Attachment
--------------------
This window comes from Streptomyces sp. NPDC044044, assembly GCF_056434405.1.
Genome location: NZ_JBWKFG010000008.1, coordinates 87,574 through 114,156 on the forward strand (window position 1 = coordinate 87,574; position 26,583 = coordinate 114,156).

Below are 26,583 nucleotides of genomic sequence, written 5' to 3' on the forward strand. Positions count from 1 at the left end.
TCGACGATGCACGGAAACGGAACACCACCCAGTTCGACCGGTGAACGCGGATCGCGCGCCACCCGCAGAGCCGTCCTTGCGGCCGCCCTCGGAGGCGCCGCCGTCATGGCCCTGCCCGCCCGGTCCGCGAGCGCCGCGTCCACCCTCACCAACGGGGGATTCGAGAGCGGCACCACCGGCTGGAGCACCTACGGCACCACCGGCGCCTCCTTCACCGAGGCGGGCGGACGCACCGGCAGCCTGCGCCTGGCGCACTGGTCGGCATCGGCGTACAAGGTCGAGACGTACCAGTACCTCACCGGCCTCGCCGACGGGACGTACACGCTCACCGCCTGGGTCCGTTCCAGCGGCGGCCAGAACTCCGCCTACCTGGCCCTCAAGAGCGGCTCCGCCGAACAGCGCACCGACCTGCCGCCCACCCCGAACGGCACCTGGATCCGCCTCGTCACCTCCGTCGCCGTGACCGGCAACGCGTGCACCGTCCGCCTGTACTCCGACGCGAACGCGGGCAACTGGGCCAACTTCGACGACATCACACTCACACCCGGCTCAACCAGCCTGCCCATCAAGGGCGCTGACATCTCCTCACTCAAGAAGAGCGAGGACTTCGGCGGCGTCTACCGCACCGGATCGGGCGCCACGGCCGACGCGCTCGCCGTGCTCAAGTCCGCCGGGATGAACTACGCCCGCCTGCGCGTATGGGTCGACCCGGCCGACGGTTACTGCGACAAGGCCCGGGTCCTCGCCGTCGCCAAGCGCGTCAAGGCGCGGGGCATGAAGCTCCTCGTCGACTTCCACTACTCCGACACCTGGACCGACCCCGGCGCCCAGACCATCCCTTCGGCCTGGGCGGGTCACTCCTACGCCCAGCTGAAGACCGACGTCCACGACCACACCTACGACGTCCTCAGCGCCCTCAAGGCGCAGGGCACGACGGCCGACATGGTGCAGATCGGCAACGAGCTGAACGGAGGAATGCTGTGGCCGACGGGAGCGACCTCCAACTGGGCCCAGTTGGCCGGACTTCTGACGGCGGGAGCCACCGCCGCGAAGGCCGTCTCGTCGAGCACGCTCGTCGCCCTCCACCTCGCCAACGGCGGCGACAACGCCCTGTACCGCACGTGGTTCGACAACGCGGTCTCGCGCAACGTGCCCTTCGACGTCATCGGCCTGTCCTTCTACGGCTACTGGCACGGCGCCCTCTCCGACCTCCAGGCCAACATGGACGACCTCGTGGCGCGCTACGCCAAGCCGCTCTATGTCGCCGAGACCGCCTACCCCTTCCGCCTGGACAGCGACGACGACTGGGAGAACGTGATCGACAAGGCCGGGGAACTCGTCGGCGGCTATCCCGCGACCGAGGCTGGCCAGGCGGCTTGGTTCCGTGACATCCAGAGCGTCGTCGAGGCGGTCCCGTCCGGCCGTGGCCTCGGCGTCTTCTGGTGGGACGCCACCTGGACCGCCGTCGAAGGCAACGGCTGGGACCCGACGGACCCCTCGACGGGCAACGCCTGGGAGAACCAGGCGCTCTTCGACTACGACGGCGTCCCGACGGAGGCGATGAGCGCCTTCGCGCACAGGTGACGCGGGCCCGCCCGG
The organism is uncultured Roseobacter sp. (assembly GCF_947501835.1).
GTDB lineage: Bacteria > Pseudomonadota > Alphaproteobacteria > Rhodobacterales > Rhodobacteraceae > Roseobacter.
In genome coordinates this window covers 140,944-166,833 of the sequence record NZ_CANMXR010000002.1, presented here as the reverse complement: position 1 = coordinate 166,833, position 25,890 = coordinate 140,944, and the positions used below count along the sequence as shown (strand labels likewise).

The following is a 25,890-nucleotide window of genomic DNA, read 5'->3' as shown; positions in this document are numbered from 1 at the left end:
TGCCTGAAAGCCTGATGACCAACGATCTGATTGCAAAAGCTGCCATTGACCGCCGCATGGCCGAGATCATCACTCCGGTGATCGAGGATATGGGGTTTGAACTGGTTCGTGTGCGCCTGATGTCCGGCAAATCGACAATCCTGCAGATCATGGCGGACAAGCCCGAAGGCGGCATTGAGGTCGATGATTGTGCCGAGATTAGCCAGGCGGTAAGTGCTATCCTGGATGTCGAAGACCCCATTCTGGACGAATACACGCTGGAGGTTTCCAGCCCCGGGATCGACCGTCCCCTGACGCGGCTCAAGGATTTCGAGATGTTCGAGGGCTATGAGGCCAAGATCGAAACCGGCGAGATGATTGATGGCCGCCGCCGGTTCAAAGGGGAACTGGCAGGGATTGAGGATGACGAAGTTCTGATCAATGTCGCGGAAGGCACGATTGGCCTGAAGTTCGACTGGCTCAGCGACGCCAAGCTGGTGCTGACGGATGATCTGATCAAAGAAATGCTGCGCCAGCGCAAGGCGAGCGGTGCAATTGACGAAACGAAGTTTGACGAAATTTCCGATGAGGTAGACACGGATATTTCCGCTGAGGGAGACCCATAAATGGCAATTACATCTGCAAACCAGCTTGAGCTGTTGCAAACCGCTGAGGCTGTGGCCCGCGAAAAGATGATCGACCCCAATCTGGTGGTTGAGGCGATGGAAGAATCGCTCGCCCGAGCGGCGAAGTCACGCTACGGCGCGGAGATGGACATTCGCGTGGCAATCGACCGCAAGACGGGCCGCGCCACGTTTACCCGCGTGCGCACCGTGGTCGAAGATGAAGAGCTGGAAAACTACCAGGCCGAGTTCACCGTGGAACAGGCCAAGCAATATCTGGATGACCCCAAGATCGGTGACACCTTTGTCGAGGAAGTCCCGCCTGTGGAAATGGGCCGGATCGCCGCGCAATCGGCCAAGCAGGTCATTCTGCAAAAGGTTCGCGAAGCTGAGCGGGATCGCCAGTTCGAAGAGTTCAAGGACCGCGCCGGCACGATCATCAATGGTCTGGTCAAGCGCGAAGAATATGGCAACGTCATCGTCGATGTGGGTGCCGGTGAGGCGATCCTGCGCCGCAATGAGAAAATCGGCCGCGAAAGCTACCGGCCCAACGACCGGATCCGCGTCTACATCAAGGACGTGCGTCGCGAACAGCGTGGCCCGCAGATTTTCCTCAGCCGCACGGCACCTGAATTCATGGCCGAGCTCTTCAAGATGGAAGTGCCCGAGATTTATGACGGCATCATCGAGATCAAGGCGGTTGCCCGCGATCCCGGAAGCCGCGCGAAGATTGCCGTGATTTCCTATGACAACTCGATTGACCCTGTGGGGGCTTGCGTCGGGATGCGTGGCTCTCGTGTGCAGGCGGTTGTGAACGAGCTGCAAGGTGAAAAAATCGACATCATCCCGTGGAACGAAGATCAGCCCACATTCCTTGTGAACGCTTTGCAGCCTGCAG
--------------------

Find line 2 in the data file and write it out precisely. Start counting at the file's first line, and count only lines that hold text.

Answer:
Genome location: NZ_JBWKFG010000008.1, coordinates 87,574 through 114,156 on the forward strand (window position 1 = coordinate 87,574; position 26,583 = coordinate 114,156).